Every other year, the San Diego Museum of Art hosts an art show for students from around the county. This year, the theme was still life and each teacher was allowed to submit just five pieces of art. With me teaching more than 800 students, it was really a tough job to choose just 5 but I had some help.
If you have a chance, go see the art! it is on display until May 28, 2017. Of our 5 submissions, these 3 pieces of art were chosen:
Spool of Thread
I was asked to teach a step by step painting class at our Girl Scout Service Unit Encampment. The theme was Amazing Race so the girls went to different locations all over camp and did activities from different countries-things like making sushi in Japan, playing Futbol in Spain, and painting with me in France.
It was for our Juniors (grades 4, 5, 6) and Cadettes (grades 7, 8).
We set up on the porch of one of the cabins and it was a bit breezy and cool but we sure had a great time.
Can you believe we only had 40 minutes? Well, we did! I think they did an amazing job! I showed them my tricks for “speed” painting like basing in the sky using a thin coat of paint and a sponge.
They did these on 8×10 canvas board. I love that they all came out so differently.
I love finding current working artists who can inspire my students. For this lesson, we looked at the work of illustrator Mateusz Urbanowicz. He is an illustrator, originally from Poland, who lives and works in Japan. He has great videos of him actually drawing his “Tokyo Storefronts” series so the students and I looked at one together.
The students had lots of great questions and loved watching the artist work. For this lesson, I allowed them to use pencil and make a sketch before inking.
Normally, pencil sketches are not allowed for art because of time constraints. We have a “no mistakes in art” rule so any mark you make on your paper is not a mistake and can be turned into something. I think it forces them to trust themselves and think about creative solutions to a mark they decide they do not want.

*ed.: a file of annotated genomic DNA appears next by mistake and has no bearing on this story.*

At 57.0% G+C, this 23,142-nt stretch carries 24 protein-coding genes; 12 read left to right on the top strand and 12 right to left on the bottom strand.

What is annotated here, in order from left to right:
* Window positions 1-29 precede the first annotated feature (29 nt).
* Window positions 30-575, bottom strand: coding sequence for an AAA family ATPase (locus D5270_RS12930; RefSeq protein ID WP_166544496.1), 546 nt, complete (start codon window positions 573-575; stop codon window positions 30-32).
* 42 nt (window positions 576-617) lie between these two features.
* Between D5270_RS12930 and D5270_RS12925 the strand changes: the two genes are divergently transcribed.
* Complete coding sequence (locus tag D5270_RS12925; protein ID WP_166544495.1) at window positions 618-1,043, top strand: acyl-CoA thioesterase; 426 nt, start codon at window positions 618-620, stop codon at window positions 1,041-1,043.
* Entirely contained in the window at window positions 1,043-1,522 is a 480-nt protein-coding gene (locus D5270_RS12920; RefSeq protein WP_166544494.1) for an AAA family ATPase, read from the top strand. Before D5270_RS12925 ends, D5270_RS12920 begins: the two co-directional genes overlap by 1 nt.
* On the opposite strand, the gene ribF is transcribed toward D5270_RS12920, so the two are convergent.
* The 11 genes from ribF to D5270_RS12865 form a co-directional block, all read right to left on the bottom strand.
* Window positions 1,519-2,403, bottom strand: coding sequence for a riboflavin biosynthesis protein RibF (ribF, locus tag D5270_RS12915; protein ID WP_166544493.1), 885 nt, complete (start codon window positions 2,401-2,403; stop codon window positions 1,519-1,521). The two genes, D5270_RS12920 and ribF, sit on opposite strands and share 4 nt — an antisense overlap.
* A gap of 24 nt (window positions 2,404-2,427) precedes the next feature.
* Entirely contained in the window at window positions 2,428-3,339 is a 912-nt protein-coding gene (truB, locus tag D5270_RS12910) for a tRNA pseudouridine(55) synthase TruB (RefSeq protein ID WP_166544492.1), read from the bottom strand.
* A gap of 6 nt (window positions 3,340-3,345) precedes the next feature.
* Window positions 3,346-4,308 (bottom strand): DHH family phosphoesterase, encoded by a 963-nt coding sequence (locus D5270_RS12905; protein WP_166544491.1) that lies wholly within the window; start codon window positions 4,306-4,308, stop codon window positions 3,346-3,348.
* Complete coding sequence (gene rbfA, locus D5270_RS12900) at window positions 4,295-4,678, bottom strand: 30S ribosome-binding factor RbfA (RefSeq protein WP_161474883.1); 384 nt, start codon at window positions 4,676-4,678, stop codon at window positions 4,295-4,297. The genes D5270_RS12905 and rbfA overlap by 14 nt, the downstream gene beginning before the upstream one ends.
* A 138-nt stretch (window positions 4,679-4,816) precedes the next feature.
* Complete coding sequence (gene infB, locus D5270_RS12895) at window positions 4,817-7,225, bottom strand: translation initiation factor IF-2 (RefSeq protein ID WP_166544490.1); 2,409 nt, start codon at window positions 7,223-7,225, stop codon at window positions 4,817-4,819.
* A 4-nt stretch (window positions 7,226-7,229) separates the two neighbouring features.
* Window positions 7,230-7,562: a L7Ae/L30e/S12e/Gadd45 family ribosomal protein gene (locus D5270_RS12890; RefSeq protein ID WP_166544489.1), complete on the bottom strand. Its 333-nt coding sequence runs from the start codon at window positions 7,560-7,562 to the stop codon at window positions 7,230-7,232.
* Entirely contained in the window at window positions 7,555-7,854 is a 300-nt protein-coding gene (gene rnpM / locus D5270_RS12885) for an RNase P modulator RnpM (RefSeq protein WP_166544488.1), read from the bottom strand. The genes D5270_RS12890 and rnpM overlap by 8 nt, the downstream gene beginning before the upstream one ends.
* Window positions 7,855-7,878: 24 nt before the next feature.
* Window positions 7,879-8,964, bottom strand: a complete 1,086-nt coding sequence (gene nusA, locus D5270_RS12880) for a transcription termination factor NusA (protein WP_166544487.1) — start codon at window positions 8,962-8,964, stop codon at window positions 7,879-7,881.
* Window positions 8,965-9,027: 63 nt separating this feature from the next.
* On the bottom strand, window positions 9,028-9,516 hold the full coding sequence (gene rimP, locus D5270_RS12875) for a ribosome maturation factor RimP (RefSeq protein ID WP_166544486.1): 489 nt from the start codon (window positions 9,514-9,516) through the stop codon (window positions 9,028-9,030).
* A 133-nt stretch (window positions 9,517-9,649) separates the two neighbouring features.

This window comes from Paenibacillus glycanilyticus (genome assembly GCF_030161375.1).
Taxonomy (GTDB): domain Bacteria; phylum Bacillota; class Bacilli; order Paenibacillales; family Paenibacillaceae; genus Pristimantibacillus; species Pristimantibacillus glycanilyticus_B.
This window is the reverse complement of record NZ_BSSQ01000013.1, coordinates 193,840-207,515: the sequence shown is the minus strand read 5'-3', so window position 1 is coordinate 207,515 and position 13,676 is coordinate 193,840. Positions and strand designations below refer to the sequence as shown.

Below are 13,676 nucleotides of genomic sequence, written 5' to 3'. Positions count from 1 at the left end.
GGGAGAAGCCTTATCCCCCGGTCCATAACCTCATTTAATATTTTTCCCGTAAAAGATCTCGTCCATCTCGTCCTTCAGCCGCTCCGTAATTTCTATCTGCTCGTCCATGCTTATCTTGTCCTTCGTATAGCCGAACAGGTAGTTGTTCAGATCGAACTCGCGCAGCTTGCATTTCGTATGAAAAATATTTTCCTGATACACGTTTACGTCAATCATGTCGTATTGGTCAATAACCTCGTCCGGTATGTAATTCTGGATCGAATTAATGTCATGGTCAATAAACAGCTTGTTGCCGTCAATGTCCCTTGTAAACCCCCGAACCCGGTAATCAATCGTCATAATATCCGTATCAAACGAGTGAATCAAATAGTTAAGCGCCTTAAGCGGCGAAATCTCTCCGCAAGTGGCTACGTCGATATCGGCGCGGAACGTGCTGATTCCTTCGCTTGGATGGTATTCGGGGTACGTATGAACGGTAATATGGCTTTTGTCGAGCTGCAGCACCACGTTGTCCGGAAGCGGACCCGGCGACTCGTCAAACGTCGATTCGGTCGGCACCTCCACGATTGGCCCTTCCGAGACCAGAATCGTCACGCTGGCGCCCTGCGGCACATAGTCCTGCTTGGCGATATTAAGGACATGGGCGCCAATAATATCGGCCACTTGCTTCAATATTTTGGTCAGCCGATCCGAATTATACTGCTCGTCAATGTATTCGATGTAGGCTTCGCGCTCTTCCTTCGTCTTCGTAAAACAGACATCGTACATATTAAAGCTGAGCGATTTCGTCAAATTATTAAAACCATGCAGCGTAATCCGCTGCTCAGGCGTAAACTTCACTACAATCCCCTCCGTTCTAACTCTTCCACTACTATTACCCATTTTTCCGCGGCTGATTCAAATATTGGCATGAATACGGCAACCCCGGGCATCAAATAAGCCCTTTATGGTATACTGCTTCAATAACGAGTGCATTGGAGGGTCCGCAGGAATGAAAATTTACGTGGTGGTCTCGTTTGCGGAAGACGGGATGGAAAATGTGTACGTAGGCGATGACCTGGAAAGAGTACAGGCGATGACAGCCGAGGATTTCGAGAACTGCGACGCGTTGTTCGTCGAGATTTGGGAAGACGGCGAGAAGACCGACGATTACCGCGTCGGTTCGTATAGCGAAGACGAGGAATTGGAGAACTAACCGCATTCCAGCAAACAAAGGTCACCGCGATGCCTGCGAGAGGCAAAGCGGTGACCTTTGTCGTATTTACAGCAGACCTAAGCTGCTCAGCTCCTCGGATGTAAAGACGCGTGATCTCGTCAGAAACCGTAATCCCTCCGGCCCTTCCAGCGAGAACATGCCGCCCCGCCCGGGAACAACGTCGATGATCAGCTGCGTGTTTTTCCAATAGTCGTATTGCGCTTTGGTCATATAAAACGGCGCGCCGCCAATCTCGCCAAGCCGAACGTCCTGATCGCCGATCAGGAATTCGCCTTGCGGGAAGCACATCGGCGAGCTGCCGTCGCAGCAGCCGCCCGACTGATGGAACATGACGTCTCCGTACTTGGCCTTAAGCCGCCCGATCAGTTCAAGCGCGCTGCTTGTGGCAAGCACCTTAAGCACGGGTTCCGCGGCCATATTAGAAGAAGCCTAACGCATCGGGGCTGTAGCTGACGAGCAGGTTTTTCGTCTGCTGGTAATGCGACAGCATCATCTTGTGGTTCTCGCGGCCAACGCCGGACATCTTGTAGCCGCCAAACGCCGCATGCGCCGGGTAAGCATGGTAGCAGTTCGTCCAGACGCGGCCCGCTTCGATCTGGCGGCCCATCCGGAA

These images were created in the style of Mateusz Urbanowicz but took on a Social Studies twist when we talked about businesses that existed during the Gold Rush. They created their images of buildings as if they could have been part of a Gold Rush town.
I created this after having a large quantity of leftover black watercolor paint. I pop the brown and black pans out of the paint palettes for two reasons. One, it forces my students to mix colors and two my youngest artists do not paint everything black and brown.
Students learned about the art of filigree. They looked at examples both ancient and modern. They then traced (or could draw their own) a large heart onto 9×12 paper.
Using white oil pastel, they filled their hearts with organic, curved lines. They painted the inside with water color of their choice then black watercolor around the hearts.
I had seen the work of Kelsey Montague about a year ago. I love her idea that her murals are interactive and that people can post themselves with the art to social media.
My students did self-portraits in oil pastel then cut them out and affixed them to wings of their own design.
We took it one step further and several students contributed to create a mural that students can interact with. It has been a big hit with kids and adults alike.